Speaking to Voice of America News, VOA, on Friday, June 18, 2021, Chris Anu, who was then the Secretary of State for Communication for the “Interim Government of Ambazonia”, confirmed that separatist fighters under his group’s command were keeping the six Divisional Delegates.

The action of the gunmen, as well as the government’s inability and failure to ensure the security of its Delegates in a conflict Region robbed the delegates of some of their entitled rights.

By dint of Article 2 of the International Covenant on Civil and Political Rights, the state has the duty to respect and to ensure to all individuals within its territory and subject to its jurisdiction their rights as citizens, including the guarantee of their safety from such acts like the abduction of the delegates.

The Universal Declaration of Human Rights in its Article 3 says, “Everyone has the right to life, liberty and the security of person. No one shall be subjected to torture or to cruel, inhuman or degrading treatment or punishment,” It furthers in Article 5.

These rights were all denied the now-dead delegates by the government and the gunmen who took them.

Relating to some of the treatment given to the delegates, the African Charter on Human and People’s Rights, in its Article 5, says: “Every individual shall have the right to the respect of the dignity inherent in a human being and to the recognition of his legal status. All forms of exploitation and degradation of man particularly slavery, slave trade, torture, cruel, inhuman or degrading punishment and treatment shall be prohibited.”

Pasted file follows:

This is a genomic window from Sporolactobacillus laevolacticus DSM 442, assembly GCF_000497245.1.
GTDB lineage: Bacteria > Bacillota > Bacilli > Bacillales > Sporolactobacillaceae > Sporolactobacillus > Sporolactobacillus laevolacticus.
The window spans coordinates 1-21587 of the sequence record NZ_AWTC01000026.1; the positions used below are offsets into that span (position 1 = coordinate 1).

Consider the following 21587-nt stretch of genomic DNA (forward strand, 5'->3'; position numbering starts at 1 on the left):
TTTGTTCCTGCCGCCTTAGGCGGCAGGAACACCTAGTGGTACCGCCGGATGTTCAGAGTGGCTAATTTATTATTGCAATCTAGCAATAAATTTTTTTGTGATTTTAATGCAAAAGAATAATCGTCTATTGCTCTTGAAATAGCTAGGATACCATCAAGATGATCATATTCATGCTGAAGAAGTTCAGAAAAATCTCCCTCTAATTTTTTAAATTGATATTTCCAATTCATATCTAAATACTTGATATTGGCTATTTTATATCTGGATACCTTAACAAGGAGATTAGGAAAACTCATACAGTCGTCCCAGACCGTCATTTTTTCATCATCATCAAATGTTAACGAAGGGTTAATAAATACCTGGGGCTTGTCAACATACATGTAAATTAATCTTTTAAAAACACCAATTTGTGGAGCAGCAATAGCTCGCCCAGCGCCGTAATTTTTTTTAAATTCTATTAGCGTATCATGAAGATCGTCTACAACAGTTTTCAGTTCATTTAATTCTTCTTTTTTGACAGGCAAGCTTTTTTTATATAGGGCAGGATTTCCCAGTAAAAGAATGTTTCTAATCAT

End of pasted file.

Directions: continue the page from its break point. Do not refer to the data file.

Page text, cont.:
Similarly, the International Covenant on Civil and Political Rights, in its Article 6 (1), states that “Every human being has the inherent right to life. This right shall be protected by law. No one shall be arbitrarily deprived of his life.” In the case of the six delegates, their lives were taken away by the abductors.

Even Cameroon’s Constitution, in its preamble, states, among other things, that: “Every person has a right to life, to physical and moral integrity and to humane treatment in all circumstances. Under no circumstances shall any person be subjected to torture, to cruel, inhumane or degrading treatment”.

Though all local officials have failed to say anything or issue a statement on the issue since the confession from the ex-fighter, they had earlier condemned the act, especially when they learned of the killing of one of the victims. In a statement to the state-run Newspaper, Cameroon Tribune, Southwest Governor, Okalia Bilai, had called for calm, saying underground works were being initiated to secure the release of the state personnel. On his part, the Senior Divisional Officer for Ndian, Lawrence Nforwang, was quoted by media reports as having said he was communicating with the abducted divisional delegates who, he said, were being held in two separate camps. After news of the executions, the officials have been mute.

The Centre for Human Rights and Democracy in Africa, CHRDA, condemned the act orchestrated by the separatist fighters, saying it “is an abuse of human rights and a breach of International law, sanctioned by the International Convention against the Taking of Hostages, 1979”.